Which brings me to my third point, that I have not been trying to ramrod the OBR through the process as some have misperceived. Rather, I have done precisely the opposite. If I was actually trying to ram this through the process, I would not have voluntarily reverted the process back to the RFP stage. Instead, I would have taken advantage of the RFC status of the OBR and simply ignored all the issues that were brought up at the F2F. Instead, I decided that the concerns that people had raised needed to be addressed in the appropriate forum, and process – i.e. an RFP was needed.
Having said that, I am not going to take the slow route with this process. I’m going to press the issue and demand that those who have an interest in defining the OBR actively participate. As I pointed out previously, the OBR has been around since 2004 and is in active use, both in the open source community as well as in private industry. Further, the actual specification, RFC 112, has been in the public domain since 2005 as well – something highly unusual for an OSGi specification, which is normally closed intellectual property of the OSGi until it becomes a released specification.
Consequently, I don’t really take well to the idea that people will “get around” to dealing with the specification. It’s been around forever, and it’s not like this appeared out of the blue. Several implementations exist and are in active use. If you’re interested in the specification, then you should make it priority to deal with, just as I have made it a priority to deal with. I, like many others, have a lot of stuff on my plate and a job I do every day. This specification is important to me and I intend to make sure that it becomes a released standard and will work hard to ensure that it will become one.
Finally, my fourth point is that the process of technical discussion about a standard is inherently going to entail frank discussion about technological issues. What this means is that everyone is going to tell you that your baby is not only ugly, but should have never been born in the first place. Further, now that your baby is born, you really should hide it under a blanket so it doesn’t scare the rest of us with its hideous deformities that you find charming and cute. This is the nature of technology, in that we all get personally attached and invested in whatever it is we work on. Certainly, I am no different. My children are just as ugly, misshapen and horribly inadequate as everyone else’s.
Having said that, I want to make it clear that I will brook no arguments about the superiority of “open source” work over other work. I would only point out that OBR has predated a lot of the technology that is being presented as “TEH ONE” and has just as much a claim to the mantle of open source due to the seminal work of Richard Hall and Peter Kriens as anything else. The fact that this is being done in the OSGi standards body is because of the desire to make this an OSGi standard. If you don’t care about standards, then the process I’m presenting here won’t matter to you. Like all standards in OSGi which are not concerned with the Core Framework, it will be an optional standard – just like the Initial Provisioning Spec, the Configuration Administration Service, etc. No one is going to force you to make any use of the OBR if you don’t like it, think it smells or is tainted by the very involvement of House Harkonnen in its creation.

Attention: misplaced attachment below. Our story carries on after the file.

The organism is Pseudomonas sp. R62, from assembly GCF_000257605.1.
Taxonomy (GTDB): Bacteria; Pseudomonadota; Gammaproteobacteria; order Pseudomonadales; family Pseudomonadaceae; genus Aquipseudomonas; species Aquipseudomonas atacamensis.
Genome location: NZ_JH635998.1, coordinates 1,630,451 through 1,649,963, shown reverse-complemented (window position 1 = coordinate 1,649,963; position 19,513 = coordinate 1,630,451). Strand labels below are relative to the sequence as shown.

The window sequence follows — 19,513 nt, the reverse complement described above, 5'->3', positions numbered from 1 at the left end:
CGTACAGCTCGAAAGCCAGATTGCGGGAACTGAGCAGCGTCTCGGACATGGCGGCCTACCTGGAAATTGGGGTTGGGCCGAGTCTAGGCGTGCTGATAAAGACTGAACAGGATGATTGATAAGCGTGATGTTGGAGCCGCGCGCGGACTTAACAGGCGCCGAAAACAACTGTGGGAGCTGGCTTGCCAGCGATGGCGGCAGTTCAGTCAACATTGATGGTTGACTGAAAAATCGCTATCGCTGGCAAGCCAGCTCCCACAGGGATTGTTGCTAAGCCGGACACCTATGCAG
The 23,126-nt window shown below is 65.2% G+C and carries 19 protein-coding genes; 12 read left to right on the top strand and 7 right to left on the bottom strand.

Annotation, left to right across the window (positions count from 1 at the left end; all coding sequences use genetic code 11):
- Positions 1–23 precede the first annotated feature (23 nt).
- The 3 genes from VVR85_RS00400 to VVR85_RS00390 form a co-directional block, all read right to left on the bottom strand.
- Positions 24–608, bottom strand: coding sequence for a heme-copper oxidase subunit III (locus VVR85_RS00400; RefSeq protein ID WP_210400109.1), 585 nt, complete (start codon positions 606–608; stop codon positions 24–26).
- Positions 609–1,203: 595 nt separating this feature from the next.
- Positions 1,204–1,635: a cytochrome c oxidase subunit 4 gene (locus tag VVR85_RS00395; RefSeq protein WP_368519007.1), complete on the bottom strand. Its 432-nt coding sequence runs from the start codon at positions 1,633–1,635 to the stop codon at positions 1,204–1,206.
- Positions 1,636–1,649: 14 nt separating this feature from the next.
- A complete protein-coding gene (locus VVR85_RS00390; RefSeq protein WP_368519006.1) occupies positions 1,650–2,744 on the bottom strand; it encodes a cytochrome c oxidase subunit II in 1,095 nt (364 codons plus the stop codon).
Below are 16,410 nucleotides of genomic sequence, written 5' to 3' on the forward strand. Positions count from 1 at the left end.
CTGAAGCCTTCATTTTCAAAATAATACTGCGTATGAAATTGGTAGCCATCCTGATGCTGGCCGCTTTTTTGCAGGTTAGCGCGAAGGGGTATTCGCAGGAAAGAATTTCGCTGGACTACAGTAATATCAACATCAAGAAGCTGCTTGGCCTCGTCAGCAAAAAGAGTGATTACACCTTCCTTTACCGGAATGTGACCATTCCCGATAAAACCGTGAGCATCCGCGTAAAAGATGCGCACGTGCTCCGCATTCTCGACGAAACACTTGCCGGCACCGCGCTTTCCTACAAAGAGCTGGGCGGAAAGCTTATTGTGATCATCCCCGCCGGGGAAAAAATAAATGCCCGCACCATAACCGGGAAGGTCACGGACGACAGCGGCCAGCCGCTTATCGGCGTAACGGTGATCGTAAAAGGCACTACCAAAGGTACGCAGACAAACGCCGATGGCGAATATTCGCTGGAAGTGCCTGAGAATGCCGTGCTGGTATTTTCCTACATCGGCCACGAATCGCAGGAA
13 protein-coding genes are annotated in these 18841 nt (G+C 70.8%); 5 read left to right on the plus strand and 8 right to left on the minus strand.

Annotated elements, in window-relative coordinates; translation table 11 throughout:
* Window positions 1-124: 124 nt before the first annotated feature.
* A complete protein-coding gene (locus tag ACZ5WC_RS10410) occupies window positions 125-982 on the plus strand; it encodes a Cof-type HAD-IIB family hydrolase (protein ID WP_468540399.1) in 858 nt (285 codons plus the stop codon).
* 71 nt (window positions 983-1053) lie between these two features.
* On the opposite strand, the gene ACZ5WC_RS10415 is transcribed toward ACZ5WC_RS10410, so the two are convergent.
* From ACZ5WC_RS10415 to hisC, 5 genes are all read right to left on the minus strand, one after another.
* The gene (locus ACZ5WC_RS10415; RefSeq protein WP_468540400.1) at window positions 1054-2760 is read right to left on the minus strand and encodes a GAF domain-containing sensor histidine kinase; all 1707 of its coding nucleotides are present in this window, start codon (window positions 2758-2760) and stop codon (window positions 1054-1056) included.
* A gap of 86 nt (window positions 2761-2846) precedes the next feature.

In conclusion, I would like to point out that what I’m doing is rather unusual for the OSGi in that we’re reaching out to the open source community and those interested in this standard and ensuring a high quality product. This does not mean that the open source community gets to vote on the OSGi standard – that is, after all – something that the OSGi controls. However, this does mean you get to bitch to me directly, rather than having to sit in a corner, sulking that your concerns were not addressed, or screaming at the cage door flinging poo at me through the bars.
As such, I’m going host a copy of the current state of the RFP on this site: OSGi RFP 122. As the specification progresses, I’ll be updating the link with the current state. Right now, this link refers to the state of the requirements after the last internal conference call we had. I encourage you to read it and send me any comments you may have. My email is in the document.
I will also continue to blog about the issue as it develops. I currently need to blog about the latest discussions I had at EclipseCon on the requirements for the OBR and my thoughts on the matters at hand. However, this post is already way, way too long and I need to get to that overflowing in box of things I have left to do. Hopefully we can, together, produce an excellent spec that the entire community can be proud of.